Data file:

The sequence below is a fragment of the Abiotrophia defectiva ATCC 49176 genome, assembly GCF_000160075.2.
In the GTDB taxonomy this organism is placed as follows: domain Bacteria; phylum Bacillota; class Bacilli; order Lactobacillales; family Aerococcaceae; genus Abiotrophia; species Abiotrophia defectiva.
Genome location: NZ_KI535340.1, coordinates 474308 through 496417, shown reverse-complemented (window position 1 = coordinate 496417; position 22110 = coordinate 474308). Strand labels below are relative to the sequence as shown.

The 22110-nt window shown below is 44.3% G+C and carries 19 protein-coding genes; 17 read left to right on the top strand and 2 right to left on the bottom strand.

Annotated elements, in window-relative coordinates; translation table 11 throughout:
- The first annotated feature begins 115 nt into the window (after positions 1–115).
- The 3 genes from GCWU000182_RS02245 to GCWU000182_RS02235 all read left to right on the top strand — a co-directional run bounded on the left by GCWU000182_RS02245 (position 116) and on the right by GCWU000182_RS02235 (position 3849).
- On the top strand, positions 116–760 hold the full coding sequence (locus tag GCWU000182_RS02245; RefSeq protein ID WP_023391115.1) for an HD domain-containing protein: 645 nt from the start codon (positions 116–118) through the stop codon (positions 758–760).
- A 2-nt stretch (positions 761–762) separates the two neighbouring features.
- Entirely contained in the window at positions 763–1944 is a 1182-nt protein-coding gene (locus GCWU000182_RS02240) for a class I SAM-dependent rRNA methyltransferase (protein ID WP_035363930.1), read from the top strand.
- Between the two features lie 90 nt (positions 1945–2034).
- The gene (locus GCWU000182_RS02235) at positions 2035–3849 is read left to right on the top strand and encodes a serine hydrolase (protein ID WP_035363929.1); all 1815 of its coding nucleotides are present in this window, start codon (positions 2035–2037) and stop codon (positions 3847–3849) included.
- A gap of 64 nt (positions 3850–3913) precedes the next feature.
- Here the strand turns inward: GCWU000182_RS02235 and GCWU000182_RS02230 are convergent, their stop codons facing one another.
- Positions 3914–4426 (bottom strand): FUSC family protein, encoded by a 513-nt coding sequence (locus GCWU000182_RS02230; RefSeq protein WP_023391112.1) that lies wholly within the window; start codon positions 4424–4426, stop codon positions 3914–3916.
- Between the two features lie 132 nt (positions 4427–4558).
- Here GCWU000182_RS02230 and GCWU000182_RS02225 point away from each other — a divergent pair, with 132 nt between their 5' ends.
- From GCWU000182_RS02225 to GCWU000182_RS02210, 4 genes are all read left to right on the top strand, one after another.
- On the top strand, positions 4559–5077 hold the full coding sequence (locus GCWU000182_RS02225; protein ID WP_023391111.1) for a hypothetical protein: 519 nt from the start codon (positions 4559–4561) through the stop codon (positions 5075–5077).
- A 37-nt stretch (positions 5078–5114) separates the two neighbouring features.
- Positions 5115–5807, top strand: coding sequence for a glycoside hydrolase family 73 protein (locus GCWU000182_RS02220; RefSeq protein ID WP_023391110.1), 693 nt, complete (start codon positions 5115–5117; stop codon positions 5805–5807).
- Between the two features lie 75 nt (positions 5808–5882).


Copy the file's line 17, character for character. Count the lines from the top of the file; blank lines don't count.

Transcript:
- Here GCWU000182_RS02230 and GCWU000182_RS02225 point away from each other — a divergent pair, with 132 nt between their 5' ends.